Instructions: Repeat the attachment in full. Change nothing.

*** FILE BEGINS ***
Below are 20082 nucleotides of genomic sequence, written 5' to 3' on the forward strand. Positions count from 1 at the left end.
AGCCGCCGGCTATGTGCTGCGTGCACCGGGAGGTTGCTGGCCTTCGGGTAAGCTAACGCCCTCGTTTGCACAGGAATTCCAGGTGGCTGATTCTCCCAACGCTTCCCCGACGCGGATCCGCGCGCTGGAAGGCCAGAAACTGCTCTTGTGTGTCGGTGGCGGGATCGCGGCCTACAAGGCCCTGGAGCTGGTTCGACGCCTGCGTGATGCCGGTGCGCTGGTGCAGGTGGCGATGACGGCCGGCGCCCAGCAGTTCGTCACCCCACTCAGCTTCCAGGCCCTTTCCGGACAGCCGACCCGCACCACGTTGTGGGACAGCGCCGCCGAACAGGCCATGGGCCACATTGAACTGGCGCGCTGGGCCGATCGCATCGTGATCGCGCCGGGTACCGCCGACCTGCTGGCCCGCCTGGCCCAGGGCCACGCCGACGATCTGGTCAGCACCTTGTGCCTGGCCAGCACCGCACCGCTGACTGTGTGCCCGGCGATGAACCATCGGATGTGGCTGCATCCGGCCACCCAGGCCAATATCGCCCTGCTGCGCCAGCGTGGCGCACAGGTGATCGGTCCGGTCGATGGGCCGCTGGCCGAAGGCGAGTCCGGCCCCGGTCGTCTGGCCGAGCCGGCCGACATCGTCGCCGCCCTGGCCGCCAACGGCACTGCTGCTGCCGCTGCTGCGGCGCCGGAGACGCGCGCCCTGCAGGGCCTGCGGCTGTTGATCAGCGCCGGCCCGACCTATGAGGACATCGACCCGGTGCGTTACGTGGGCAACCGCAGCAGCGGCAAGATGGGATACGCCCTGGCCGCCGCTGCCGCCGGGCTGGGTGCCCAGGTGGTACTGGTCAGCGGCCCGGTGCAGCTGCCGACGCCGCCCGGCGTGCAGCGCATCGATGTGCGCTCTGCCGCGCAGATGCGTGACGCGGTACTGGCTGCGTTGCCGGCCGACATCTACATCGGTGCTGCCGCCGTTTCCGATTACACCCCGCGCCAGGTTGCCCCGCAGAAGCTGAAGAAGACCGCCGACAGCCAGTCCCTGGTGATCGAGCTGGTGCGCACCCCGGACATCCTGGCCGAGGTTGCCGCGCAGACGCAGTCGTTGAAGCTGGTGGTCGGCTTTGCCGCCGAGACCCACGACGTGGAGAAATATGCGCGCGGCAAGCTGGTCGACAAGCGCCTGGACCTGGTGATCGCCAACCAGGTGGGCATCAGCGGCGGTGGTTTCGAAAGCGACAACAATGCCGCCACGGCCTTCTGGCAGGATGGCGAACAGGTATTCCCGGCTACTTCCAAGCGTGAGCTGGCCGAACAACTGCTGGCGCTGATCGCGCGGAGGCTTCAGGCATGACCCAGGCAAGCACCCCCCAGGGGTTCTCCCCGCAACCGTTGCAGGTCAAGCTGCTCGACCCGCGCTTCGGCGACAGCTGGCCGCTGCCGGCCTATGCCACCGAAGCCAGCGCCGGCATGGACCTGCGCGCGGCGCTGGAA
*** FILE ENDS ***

Below are 20082 nucleotides of genomic sequence, written 5' to 3' on the forward strand. Positions count from 1 at the left end.
AGCCGCCGGCTATGTGCTGCGTGCACCGGGAGGTTGCTGGCCTTCGGGTAAGCTAACGCCCTCGTTTGCACAGGAATTCCAGGTGGCTGATTCTCCCAACGCTTCCCCGACGCGGATCCGCGCGCTGGAAGGCCAGAAACTGCTCTTGTGTGTCGGTGGCGGGATCGCGGCCTACAAGGCCCTGGAGCTGGTTCGACGCCTGCGTGATGCCGGTGCGCTGGTGCAGGTGGCGATGACGGCCGGCGCCCAGCAGTTCGTCACCCCACTCAGCTTCCAGGCCCTTTCCGGACAGCCGACCCGCACCACGTTGTGGGACAGCGCCGCCGAACAGGCCATGGGCCACATTGAACTGGCGCGCTGGGCCGATCGCATCGTGATCGCGCCGGGTACCGCCGACCTGCTGGCCCGCCTGGCCCAGGGCCACGCCGACGATCTGGTCAGCACCTTGTGCCTGGCCAGCACCGCACCGCTGACTGTGTGCCCGGCGATGAACCATCGGATGTGGCTGCATCCGGCCACCCAGGCCAATATCGCCCTGCTGCGCCAGCGTGGCGCACAGGTGATCGGTCCGGTCGATGGGCCGCTGGCCGAAGGCGAGTCCGGCCCCGGTCGTCTGGCCGAGCCGGCCGACATCGTCGCCGCCCTGGCCGCCAACGGCACTGCTGCTGCCGCTGCTGCGGCGCCGGAGACGCGCGCCCTGCAGGGCCTGCGGCTGTTGATCAGCGCCGGCCCGACCTATGAGGACATCGACCCGGTGCGTTACGTGGGCAACCGCAGCAGCGGCAAGATGGGATACGCCCTGGCCGCCGCTGCCGCCGGGCTGGGTGCCCAGGTGGTACTGGTCAGCGGCCCGGTGCAGCTGCCGACGCCGCCCGGCGTGCAGCGCATCGATGTGCGCTCTGCCGCGCAGATGCGTGACGCGGTACTGGCTGCGTTGCCGGCCGACATCTACATCGGTGCTGCCGCCGTTTCCGATTACACCCCGCGCCAGGTTGCCCCGCAGAAGCTGAAGAAGACCGCCGACAGCCAGTCCCTGGTGATCGAGCTGGTGCGCACCCCGGACATCCTGGCCGAGGTTGCCGCGCAGACGCAGTCGTTGAAGCTGGTGGTCGGCTTTGCCGCCGAGACCCACGACGTGGAGAAATATGCGCGCGGCAAGCTGGTCGACAAGCGCCTGGACCTGGTGATCGCCAACCAGGTGGGCATCAGCGGCGGTGGTTTCGAAAGCGACAACAATGCCGCCACGGCCTTCTGGCAGGATGGCGAACAGGTATTCCCGGCTACTTCCAAGCGTGAGCTGGCCGAACAACTGCTGGCGCTGATCGCGCGGAGGCTTCAGGCATGACCCAGGCAAGCACCCCCCAGGGGTTCTCCCCGCAACCGTTGCAGGTCAAGCTGCTCGACCCGCGCTTCGGCGACAGCTGGCCGCTGCCGGCCTATGCCACCGAAGCCAGCGCCGGCATGGACCTGCGCGCGGCGCTGGAA